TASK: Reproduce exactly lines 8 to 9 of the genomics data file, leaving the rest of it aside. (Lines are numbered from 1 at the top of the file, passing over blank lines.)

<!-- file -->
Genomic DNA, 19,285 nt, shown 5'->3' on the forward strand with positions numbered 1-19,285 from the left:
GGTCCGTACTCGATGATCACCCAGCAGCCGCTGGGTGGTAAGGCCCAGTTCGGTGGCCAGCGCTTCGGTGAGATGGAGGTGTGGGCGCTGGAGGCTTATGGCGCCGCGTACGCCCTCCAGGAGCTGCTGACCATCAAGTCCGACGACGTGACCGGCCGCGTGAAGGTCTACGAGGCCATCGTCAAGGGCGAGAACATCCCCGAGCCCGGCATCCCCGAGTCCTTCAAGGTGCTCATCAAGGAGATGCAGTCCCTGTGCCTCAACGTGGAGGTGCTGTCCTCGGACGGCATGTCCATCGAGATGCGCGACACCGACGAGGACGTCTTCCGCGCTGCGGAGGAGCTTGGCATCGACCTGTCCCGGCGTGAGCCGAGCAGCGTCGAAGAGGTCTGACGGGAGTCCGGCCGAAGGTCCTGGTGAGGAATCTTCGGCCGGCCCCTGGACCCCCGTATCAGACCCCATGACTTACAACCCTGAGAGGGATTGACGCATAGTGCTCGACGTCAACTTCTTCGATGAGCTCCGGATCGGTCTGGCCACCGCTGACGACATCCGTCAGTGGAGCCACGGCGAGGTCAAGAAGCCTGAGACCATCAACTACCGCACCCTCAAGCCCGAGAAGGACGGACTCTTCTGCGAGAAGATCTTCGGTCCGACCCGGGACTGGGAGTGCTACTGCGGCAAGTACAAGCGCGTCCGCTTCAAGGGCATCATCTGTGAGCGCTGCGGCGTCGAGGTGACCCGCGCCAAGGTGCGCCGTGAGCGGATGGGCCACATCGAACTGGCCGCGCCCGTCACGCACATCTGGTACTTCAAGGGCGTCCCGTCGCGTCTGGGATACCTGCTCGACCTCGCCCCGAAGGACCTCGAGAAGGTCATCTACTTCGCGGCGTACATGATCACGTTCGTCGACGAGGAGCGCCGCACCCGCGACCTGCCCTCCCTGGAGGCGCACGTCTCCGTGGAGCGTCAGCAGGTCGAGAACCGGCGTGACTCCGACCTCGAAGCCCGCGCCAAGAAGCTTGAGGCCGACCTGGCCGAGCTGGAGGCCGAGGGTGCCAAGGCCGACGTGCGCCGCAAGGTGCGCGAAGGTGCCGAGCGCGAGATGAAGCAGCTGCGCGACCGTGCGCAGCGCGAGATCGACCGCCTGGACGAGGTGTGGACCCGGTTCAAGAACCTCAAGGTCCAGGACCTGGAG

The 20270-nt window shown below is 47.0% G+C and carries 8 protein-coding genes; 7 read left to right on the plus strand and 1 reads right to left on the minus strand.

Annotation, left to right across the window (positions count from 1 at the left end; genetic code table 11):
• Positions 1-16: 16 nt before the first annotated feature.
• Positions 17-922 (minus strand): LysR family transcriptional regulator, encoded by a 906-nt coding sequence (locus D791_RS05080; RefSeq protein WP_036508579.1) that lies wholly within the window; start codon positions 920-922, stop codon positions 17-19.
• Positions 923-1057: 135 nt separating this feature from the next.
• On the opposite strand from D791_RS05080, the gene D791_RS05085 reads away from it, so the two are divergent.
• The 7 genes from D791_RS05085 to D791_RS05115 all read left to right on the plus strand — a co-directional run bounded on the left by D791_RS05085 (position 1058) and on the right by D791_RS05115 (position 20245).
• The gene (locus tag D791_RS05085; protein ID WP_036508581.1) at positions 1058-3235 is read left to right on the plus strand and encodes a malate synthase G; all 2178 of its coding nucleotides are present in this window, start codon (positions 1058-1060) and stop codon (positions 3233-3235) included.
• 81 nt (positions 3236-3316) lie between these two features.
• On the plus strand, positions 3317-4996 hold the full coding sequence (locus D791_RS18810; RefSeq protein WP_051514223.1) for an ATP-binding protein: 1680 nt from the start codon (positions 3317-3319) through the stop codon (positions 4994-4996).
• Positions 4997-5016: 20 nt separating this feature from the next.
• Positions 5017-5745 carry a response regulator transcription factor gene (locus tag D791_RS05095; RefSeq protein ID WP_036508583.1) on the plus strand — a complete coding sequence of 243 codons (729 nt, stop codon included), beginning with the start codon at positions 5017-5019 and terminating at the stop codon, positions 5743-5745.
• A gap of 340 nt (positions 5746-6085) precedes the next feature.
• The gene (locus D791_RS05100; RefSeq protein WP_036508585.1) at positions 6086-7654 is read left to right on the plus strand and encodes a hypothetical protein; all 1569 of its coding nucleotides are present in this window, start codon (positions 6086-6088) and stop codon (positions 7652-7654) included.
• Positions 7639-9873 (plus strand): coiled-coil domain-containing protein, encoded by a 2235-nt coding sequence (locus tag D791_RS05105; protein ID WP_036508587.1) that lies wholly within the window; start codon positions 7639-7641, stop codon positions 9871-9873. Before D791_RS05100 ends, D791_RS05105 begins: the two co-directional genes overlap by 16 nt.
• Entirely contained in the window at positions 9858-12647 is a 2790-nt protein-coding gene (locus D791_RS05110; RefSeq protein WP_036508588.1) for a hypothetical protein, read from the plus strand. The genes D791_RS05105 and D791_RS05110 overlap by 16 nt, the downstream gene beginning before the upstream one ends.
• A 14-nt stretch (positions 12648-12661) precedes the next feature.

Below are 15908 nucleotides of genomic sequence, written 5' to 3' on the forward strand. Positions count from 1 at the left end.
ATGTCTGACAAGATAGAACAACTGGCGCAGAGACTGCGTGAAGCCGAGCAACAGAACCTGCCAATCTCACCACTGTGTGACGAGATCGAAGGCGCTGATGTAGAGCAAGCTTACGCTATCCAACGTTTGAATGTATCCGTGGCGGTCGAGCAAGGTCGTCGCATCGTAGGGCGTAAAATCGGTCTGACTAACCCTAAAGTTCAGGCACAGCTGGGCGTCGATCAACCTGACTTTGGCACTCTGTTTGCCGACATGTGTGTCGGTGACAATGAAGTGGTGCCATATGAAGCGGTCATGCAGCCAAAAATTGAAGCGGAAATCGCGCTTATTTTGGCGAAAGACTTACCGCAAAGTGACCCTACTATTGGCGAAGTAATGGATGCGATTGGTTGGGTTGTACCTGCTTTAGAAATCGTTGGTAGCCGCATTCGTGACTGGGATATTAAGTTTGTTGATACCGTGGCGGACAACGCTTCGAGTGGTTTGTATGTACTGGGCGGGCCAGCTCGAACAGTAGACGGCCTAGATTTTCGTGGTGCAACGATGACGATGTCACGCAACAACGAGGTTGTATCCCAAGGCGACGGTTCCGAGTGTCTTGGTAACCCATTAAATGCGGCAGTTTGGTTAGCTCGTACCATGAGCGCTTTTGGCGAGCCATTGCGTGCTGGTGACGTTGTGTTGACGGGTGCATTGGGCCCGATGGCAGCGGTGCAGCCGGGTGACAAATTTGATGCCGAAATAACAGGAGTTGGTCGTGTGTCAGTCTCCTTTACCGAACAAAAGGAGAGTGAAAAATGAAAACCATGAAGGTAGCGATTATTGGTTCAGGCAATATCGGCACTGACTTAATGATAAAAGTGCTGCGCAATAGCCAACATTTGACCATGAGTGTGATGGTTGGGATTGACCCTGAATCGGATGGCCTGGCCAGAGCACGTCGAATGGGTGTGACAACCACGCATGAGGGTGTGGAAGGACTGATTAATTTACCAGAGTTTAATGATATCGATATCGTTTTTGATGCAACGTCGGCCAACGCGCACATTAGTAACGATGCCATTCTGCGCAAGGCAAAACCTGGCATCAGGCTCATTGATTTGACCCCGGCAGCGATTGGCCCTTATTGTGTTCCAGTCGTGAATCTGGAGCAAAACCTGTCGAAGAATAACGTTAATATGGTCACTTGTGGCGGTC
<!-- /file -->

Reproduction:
• On the opposite strand from D791_RS05080, the gene D791_RS05085 reads away from it, so the two are divergent.
• The 7 genes from D791_RS05085 to D791_RS05115 all read left to right on the plus strand — a co-directional run bounded on the left by D791_RS05085 (position 1058) and on the right by D791_RS05115 (position 20245).